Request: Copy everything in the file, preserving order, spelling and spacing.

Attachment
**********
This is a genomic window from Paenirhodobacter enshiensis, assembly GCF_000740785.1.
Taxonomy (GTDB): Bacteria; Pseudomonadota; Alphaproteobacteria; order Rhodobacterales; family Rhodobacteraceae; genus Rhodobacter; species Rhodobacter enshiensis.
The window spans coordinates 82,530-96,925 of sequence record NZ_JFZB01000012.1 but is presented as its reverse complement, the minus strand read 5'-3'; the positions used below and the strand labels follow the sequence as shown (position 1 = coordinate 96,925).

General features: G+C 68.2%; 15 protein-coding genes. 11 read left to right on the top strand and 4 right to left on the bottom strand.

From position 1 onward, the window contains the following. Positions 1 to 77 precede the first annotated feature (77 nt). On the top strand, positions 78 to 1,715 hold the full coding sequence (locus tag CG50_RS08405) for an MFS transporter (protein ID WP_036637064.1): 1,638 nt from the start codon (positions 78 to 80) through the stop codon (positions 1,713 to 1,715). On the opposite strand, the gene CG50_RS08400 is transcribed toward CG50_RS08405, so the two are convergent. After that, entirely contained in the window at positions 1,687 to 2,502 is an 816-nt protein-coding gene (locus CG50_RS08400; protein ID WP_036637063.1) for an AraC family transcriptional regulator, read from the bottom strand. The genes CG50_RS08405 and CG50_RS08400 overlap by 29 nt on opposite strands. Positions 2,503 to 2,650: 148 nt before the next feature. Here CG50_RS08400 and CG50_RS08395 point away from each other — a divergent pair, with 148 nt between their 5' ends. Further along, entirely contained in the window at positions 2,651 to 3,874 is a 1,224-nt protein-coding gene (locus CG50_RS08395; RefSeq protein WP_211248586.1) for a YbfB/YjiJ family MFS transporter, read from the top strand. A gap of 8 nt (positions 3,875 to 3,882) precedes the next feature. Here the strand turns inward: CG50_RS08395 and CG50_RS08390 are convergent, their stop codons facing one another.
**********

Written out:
This is a genomic window from Paenirhodobacter enshiensis, assembly GCF_000740785.1.
Taxonomy (GTDB): Bacteria; Pseudomonadota; Alphaproteobacteria; order Rhodobacterales; family Rhodobacteraceae; genus Rhodobacter; species Rhodobacter enshiensis.
The window spans coordinates 82,530-96,925 of sequence record NZ_JFZB01000012.1 but is presented as its reverse complement, the minus strand read 5'-3'; the positions used below and the strand labels follow the sequence as shown (position 1 = coordinate 96,925).

General features: G+C 68.2%; 15 protein-coding genes. 11 read left to right on the top strand and 4 right to left on the bottom strand.

From position 1 onward, the window contains the following. Positions 1 to 77 precede the first annotated feature (77 nt). On the top strand, positions 78 to 1,715 hold the full coding sequence (locus tag CG50_RS08405) for an MFS transporter (protein ID WP_036637064.1): 1,638 nt from the start codon (positions 78 to 80) through the stop codon (positions 1,713 to 1,715). On the opposite strand, the gene CG50_RS08400 is transcribed toward CG50_RS08405, so the two are convergent. After that, entirely contained in the window at positions 1,687 to 2,502 is an 816-nt protein-coding gene (locus CG50_RS08400; protein ID WP_036637063.1) for an AraC family transcriptional regulator, read from the bottom strand. The genes CG50_RS08405 and CG50_RS08400 overlap by 29 nt on opposite strands. Positions 2,503 to 2,650: 148 nt before the next feature. Here CG50_RS08400 and CG50_RS08395 point away from each other — a divergent pair, with 148 nt between their 5' ends. Further along, entirely contained in the window at positions 2,651 to 3,874 is a 1,224-nt protein-coding gene (locus CG50_RS08395; RefSeq protein WP_211248586.1) for a YbfB/YjiJ family MFS transporter, read from the top strand. A gap of 8 nt (positions 3,875 to 3,882) precedes the next feature. Here the strand turns inward: CG50_RS08395 and CG50_RS08390 are convergent, their stop codons facing one another.